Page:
The Future Of LGBT Rights Under Donald Trump And Mike Pence
Here’s How The Incoming Administration Could Erode Our Gains
On Wednesday, the National Organization for Marriageâ€™s Brian Brown issued a money-beg exulting in the election of Donald Trump. NOM is a moribund, money-grubbing organization well beyond its sell date, but with Trumpâ€™s election, bigots have claimed a new relevance.Â
As Brown told his supporters: â€œThis is a bright and exciting time for NOM, and we are committed to taking full advantage of the opportunity we have. Our voice and our views matter to the incoming administration, and that means your voice and views matter.â€
Brown has even outlined â€œThe Planâ€ by which he hopes Trump will erode LGBT rights in the United States.
First, he says, Trump will nominate conservative justices to the Supreme Court, who â€œwill inevitably reverse the anti-constitutional ruling of the Supreme Court imposing same-sex â€˜marriageâ€™ on the nation in the Obergefell decision.â€
Then, Brown says, Trump will â€œrescind the illegal, over-reaching executive orders and directives issued by President Obama, including his dangerous â€˜gender identityâ€™ directives, attempting to redefine gender just as he sought to redefine marriage.â€
He also claims that Trump will â€œreverse policies of the Obama administration that seek to coerce other countries into accepting same-sex â€˜marriageâ€™ as a condition of receiving U.S. assistance and aid.â€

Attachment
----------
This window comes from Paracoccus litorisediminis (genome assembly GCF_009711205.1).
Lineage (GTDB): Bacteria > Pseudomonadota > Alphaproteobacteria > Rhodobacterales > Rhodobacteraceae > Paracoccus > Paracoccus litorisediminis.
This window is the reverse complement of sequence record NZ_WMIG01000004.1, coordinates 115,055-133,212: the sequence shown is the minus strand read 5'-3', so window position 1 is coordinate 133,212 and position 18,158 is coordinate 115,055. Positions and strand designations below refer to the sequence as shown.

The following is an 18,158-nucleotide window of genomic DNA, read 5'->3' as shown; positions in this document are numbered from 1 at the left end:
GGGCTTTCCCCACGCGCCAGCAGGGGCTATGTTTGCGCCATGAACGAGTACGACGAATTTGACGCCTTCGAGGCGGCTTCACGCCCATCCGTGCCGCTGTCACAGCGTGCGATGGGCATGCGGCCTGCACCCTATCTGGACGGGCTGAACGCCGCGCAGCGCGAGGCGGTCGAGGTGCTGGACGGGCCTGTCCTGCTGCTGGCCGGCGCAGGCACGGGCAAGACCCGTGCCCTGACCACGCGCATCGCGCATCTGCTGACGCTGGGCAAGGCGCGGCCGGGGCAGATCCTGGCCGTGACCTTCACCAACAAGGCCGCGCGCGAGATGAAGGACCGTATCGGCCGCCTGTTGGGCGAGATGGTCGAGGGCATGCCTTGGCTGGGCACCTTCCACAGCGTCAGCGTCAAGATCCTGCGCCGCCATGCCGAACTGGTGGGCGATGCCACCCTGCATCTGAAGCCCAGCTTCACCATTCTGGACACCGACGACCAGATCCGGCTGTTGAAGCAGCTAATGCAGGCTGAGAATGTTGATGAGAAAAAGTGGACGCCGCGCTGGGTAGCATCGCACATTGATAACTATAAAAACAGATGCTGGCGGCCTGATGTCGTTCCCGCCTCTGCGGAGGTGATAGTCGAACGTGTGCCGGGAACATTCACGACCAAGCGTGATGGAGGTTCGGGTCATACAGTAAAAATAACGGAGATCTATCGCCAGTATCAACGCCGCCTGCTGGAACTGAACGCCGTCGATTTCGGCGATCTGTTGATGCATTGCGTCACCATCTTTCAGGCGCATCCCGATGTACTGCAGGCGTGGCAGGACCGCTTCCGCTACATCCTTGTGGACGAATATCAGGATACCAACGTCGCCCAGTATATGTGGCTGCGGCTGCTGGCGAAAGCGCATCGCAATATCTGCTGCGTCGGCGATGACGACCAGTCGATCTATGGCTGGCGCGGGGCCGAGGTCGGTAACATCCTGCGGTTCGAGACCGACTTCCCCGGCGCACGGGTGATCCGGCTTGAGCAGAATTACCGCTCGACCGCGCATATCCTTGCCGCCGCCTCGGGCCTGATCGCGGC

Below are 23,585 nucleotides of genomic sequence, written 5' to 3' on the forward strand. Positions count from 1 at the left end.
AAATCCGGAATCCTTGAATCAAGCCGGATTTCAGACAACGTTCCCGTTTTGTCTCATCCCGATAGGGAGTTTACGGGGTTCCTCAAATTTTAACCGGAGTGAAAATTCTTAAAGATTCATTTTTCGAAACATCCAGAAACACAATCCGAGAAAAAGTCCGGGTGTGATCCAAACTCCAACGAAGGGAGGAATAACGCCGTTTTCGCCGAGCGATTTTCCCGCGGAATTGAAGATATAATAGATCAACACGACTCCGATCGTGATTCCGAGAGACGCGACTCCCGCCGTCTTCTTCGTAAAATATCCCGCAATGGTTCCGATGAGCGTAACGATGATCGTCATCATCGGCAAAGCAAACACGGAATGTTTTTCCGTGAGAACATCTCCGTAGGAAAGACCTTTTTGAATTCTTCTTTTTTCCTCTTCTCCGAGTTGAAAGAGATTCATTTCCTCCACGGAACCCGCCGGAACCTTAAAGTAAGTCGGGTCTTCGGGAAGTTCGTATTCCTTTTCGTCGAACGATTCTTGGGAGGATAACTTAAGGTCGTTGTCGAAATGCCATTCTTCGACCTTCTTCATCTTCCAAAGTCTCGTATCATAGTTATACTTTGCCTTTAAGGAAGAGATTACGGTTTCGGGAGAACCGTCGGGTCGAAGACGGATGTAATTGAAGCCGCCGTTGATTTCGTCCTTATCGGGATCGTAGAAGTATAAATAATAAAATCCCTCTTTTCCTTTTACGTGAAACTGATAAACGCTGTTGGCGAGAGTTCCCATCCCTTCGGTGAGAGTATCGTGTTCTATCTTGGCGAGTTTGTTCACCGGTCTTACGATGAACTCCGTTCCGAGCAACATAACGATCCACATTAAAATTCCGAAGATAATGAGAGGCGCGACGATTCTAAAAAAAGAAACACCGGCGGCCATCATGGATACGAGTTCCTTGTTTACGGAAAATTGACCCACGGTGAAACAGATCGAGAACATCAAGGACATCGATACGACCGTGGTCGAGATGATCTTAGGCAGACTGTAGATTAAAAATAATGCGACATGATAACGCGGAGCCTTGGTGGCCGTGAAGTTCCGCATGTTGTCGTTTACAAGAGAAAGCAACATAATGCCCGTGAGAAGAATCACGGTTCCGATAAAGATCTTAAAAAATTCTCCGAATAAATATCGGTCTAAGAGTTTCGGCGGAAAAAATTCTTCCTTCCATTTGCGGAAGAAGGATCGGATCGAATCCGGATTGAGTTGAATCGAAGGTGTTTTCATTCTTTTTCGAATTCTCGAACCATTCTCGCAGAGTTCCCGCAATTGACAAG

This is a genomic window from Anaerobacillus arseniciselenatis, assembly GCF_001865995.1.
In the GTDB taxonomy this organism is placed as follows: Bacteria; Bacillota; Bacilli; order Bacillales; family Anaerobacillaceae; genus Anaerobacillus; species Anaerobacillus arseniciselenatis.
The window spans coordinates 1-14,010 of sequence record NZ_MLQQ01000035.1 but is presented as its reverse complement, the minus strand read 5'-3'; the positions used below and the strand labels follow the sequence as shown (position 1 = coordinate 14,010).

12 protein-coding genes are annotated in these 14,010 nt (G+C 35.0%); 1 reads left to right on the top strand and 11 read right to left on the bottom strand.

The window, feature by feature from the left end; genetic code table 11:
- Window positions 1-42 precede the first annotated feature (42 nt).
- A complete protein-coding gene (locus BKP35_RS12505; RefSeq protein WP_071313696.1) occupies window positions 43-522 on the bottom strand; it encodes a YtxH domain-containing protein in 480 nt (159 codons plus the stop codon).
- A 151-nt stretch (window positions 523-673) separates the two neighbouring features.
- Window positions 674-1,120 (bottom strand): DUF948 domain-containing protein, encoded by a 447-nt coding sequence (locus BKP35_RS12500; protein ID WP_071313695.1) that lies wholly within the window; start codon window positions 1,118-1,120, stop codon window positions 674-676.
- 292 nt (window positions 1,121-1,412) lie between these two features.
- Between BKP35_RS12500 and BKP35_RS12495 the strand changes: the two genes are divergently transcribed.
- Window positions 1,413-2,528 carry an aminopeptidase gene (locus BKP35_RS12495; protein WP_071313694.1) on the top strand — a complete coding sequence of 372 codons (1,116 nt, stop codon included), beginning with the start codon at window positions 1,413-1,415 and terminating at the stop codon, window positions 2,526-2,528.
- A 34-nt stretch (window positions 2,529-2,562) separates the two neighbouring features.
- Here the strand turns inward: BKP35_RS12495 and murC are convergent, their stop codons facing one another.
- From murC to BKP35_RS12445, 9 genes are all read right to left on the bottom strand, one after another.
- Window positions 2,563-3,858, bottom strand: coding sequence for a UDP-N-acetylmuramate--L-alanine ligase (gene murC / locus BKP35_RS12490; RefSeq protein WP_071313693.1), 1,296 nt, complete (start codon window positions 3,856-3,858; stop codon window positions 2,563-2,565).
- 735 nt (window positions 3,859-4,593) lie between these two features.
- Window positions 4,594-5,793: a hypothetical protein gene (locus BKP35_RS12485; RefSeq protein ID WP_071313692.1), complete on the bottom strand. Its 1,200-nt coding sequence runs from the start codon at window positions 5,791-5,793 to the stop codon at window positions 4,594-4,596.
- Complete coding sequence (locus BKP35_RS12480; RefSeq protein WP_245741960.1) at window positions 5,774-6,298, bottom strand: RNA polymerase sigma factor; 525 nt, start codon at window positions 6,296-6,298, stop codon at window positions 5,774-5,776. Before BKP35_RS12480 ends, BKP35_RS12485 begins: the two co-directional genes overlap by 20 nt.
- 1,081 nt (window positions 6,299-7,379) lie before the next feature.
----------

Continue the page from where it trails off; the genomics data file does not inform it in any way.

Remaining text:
Finally, Brown says: â€œWe will work with President Trump and Congress to pass the First Amendment Defense Act (FADA), which Mr. Trump supports. FADA is critical legislation to protect people who believe in marriage from being targeted by the government for persecution.â€
How likely is it that NOMâ€™s plan for the Trump administration will be implemented?
Alas, there is every reason to think that Trump, and the basket of deplorables he is sure to name to his government, will indeed attempt to erode the advances LGBT people have made under President Barack Obama, and they are likely to succeed in a number of initiatives.
The Supreme Court and Marriage Equality
During the campaign, Trump repeatedly said that he would choose his Supreme Court nominees from a list submitted to him by the hate group Family Research Council and the Heritage Foundation, a conservative think-tank. He also said that his ideal nominee would be someone similar to the late anti-gay Justice Antonin Scalia.
Luckily, a Supreme Court nominee must be confirmed by the U.S. Senate. Even with Republicans in control of the Senate, it is unlikely that the most extreme nominees favored by the Family Research Council and the Heritage Foundation would be confirmed. Democrats are likely to filibuster a nominee who is clearly unfit or far out of the mainstream of contemporary jurisprudence.
Nevertheless, it is likely that Trump will be able to tilt the Supreme Court rightward.
But even if Trump is able to fill more than one vacancy on the Supreme Court â€” the Scalia vacancy, plus others that may arise â€” it is unlikely that the high court would be willing to revisit the marriage issue. Once a constitutional right has been declared, it is difficult to rescind.
Not only would the doctrine of stare decisis (or precedent) discourage the reconsideration of Obergefell, but the fact that the courtâ€™s ruling in Obergefell is popular with the American people would also militate against its summary reversal.
However, a more conservative Supreme Court could well issue rulings that limit the breadth of Justice Anthony Kennedyâ€™s “jurisprudence of dignity,”Â so beautifully articulated in Obergefell. Our marriage rights may well be trimmed by a Supreme Court that grants more deference to statesâ€™ rights or religious exemptions.